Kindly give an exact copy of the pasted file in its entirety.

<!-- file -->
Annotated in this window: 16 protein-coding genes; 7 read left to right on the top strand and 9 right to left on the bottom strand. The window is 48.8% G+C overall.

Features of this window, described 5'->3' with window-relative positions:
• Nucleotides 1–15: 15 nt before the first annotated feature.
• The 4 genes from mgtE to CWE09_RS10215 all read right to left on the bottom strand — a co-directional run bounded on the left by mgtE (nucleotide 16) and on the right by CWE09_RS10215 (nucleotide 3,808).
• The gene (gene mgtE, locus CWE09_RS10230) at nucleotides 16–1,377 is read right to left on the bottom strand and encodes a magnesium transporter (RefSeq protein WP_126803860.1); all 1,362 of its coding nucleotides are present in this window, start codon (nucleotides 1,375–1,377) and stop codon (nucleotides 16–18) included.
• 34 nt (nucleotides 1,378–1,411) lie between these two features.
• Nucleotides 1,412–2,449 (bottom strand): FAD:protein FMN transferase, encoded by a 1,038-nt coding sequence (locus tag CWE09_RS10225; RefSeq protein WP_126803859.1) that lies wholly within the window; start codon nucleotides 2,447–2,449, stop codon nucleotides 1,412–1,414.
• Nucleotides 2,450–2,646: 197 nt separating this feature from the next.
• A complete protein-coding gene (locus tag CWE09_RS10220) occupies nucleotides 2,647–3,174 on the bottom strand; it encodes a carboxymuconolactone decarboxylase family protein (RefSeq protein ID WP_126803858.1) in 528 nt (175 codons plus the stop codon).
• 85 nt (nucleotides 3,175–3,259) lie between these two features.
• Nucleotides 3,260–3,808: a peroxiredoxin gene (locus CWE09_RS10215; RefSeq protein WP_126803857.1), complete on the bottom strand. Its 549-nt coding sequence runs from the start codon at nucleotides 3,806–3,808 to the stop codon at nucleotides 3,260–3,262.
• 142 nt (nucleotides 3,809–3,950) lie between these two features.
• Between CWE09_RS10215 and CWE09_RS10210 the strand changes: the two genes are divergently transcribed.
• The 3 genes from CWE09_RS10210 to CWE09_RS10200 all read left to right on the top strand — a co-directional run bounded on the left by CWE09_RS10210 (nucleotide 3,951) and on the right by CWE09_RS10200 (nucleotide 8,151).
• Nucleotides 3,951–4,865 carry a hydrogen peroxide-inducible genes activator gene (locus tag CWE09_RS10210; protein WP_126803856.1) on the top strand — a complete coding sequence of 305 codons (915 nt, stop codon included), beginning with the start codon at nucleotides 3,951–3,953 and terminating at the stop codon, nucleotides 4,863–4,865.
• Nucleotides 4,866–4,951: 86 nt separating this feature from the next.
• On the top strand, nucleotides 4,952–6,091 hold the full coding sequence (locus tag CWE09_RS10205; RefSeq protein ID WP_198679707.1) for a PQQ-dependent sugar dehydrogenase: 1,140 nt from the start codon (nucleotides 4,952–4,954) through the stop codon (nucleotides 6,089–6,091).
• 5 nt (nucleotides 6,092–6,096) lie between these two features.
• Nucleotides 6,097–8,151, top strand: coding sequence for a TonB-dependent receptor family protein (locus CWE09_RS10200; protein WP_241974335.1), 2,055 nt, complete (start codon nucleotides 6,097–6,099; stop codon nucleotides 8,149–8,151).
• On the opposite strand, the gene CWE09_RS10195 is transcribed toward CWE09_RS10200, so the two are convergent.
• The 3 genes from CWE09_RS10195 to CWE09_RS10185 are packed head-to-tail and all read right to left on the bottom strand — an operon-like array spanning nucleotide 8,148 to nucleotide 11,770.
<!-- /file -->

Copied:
Annotated in this window: 16 protein-coding genes; 7 read left to right on the top strand and 9 right to left on the bottom strand. The window is 48.8% G+C overall.

Features of this window, described 5'->3' with window-relative positions:
• Nucleotides 1–15: 15 nt before the first annotated feature.
• The 4 genes from mgtE to CWE09_RS10215 all read right to left on the bottom strand — a co-directional run bounded on the left by mgtE (nucleotide 16) and on the right by CWE09_RS10215 (nucleotide 3,808).
• The gene (gene mgtE, locus CWE09_RS10230) at nucleotides 16–1,377 is read right to left on the bottom strand and encodes a magnesium transporter (RefSeq protein WP_126803860.1); all 1,362 of its coding nucleotides are present in this window, start codon (nucleotides 1,375–1,377) and stop codon (nucleotides 16–18) included.
• 34 nt (nucleotides 1,378–1,411) lie between these two features.
• Nucleotides 1,412–2,449 (bottom strand): FAD:protein FMN transferase, encoded by a 1,038-nt coding sequence (locus tag CWE09_RS10225; RefSeq protein WP_126803859.1) that lies wholly within the window; start codon nucleotides 2,447–2,449, stop codon nucleotides 1,412–1,414.
• Nucleotides 2,450–2,646: 197 nt separating this feature from the next.
• A complete protein-coding gene (locus tag CWE09_RS10220) occupies nucleotides 2,647–3,174 on the bottom strand; it encodes a carboxymuconolactone decarboxylase family protein (RefSeq protein ID WP_126803858.1) in 528 nt (175 codons plus the stop codon).
• 85 nt (nucleotides 3,175–3,259) lie between these two features.
• Nucleotides 3,260–3,808: a peroxiredoxin gene (locus CWE09_RS10215; RefSeq protein WP_126803857.1), complete on the bottom strand. Its 549-nt coding sequence runs from the start codon at nucleotides 3,806–3,808 to the stop codon at nucleotides 3,260–3,262.
• 142 nt (nucleotides 3,809–3,950) lie between these two features.
• Between CWE09_RS10215 and CWE09_RS10210 the strand changes: the two genes are divergently transcribed.
• The 3 genes from CWE09_RS10210 to CWE09_RS10200 all read left to right on the top strand — a co-directional run bounded on the left by CWE09_RS10210 (nucleotide 3,951) and on the right by CWE09_RS10200 (nucleotide 8,151).
• Nucleotides 3,951–4,865 carry a hydrogen peroxide-inducible genes activator gene (locus tag CWE09_RS10210; protein WP_126803856.1) on the top strand — a complete coding sequence of 305 codons (915 nt, stop codon included), beginning with the start codon at nucleotides 3,951–3,953 and terminating at the stop codon, nucleotides 4,863–4,865.
• Nucleotides 4,866–4,951: 86 nt separating this feature from the next.
• On the top strand, nucleotides 4,952–6,091 hold the full coding sequence (locus tag CWE09_RS10205; RefSeq protein ID WP_198679707.1) for a PQQ-dependent sugar dehydrogenase: 1,140 nt from the start codon (nucleotides 4,952–4,954) through the stop codon (nucleotides 6,089–6,091).
• 5 nt (nucleotides 6,092–6,096) lie between these two features.
• Nucleotides 6,097–8,151, top strand: coding sequence for a TonB-dependent receptor family protein (locus CWE09_RS10200; protein WP_241974335.1), 2,055 nt, complete (start codon nucleotides 6,097–6,099; stop codon nucleotides 8,149–8,151).
• On the opposite strand, the gene CWE09_RS10195 is transcribed toward CWE09_RS10200, so the two are convergent.
• The 3 genes from CWE09_RS10195 to CWE09_RS10185 are packed head-to-tail and all read right to left on the bottom strand — an operon-like array spanning nucleotide 8,148 to nucleotide 11,770.